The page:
The unspoken fears of maternity leave

June 23, 2014

Photo by Fernando Landeros used w/Creative Commons license politicians have always given plenty of lip service to family life. Yet families are supported by parents who work, and more and more by mothers who work. They do their jobs in an increasingly pressured 'always on' environment. Today, the White House is holding a summit on working families to address some of the issues parents face when work and life collide.

Which tallies with a conversation I had last week with Karen Rubin of the company Talking Talent. It helps companies - and women - with maternity transitioning: settling women back into the job after they've had a child, and keeping them happy at work. I'm planning an upcoming show on that particular intersection of work and life.

While many women can’t afford to stop working once they have kids, others can and do. Perhaps, like Karen herself, they went back to work initially, but after a year or another child or two, their life seemed to be exploding at the seams. Childcare was a problem. Work was demanding. They were exhausted. Their husband or partner could support the family, so they quit. The company lost a good employee, often with years of experience under her belt. It then had to spent tens of thousands of dollars replacing her.

Karen says here’s the issue, especially in the litigious US: HR is afraid to ask women what they want when they come back to work. And women feel they have to be on top form, just as productive as they were before, or they’ll be looked on as slackers. If they’re having difficulties managing their new lives, they keep them to themselves. Until they quit.

“No one is talking about it,” she says. “People feel scared and alone.” 

Her company gets managers and employees to communicate with eachother about what women want before they go out on leave, and after they come back.

I have one friend who didn't want anyone to think of her as ‘a mom’ ahead of being a worker. She wanted all the same newsroom assignments she got before. She never wanted to hear anyone excuse her from anything “because I know you have two children,” as one editor once did. She made clear she needed to go to the Middle East for a story. Whereas, Karen Rubin says, other women may actively wish for less travel for a couple of years after having kids: “But if they don’t have that conversation others may make assumptions about what they might want.”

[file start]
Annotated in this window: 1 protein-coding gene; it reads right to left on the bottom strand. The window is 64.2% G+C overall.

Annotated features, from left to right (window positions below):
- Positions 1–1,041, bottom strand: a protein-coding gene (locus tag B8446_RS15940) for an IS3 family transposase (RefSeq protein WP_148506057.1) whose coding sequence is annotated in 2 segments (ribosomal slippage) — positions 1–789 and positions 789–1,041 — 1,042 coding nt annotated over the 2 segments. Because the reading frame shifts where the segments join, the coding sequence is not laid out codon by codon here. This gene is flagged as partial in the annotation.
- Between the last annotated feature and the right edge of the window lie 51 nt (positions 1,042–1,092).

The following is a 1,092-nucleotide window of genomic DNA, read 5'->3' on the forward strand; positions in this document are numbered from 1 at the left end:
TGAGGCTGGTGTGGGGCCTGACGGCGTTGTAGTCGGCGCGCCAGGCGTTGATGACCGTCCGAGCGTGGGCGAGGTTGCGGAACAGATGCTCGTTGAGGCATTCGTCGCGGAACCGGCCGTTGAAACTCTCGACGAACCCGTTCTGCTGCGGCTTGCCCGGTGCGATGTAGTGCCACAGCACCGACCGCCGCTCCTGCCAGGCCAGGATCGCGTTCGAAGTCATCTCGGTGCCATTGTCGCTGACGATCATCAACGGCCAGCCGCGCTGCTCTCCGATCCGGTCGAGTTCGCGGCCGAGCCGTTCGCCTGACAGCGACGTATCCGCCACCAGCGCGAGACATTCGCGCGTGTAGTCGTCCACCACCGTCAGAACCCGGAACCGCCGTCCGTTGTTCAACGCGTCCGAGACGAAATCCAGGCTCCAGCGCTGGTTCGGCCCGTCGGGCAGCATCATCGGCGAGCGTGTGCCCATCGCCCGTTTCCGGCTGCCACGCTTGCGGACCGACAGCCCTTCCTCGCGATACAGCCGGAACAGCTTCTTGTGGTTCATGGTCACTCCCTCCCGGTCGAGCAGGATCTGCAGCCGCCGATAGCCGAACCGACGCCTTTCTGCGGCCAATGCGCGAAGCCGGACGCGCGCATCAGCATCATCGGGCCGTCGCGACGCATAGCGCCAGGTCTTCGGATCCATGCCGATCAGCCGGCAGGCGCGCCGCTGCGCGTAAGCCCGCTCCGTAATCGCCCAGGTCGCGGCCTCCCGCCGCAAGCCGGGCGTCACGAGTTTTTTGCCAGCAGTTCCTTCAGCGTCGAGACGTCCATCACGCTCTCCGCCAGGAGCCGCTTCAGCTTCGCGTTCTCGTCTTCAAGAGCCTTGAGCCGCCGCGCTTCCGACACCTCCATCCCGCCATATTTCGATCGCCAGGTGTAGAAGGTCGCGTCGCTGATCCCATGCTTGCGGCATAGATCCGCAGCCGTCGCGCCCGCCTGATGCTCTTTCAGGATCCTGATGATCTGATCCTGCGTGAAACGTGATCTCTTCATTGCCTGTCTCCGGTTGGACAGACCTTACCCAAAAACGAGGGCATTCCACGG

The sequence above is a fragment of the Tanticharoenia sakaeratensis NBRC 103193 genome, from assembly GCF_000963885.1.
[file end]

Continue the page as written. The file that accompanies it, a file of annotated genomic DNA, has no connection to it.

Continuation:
And assumptions there are.

“Sometimes managers may think, 'Well, here’s a young woman, she’s recently married, I might not want her to take this position because she’s gong to have a child and I’ll lose her anyway,'” says Karen. In that example, the bias went unsaid. But sometimes managers’ biases are overt – as in this stunning example. That guy simply assumed his employee wouldn’t be capable of doing the job once she had a baby to care for.

Karen says it’s tough to upend our ingrained assumptions about what mothers want and need. And not every manager is open to this idea of maternity transitioning. One potential client told her, “Why should the company pay for this kind of thing? Shouldn’t the woman just get a therapist? If people choose to have children, that’s their business.”

She persuades companies it is in their best interests to talk to women before, during and after their maternity leaves to ensure those women are not burning out and leaving the workforce like she did, taking years of training, experience and institutional knowledge with them.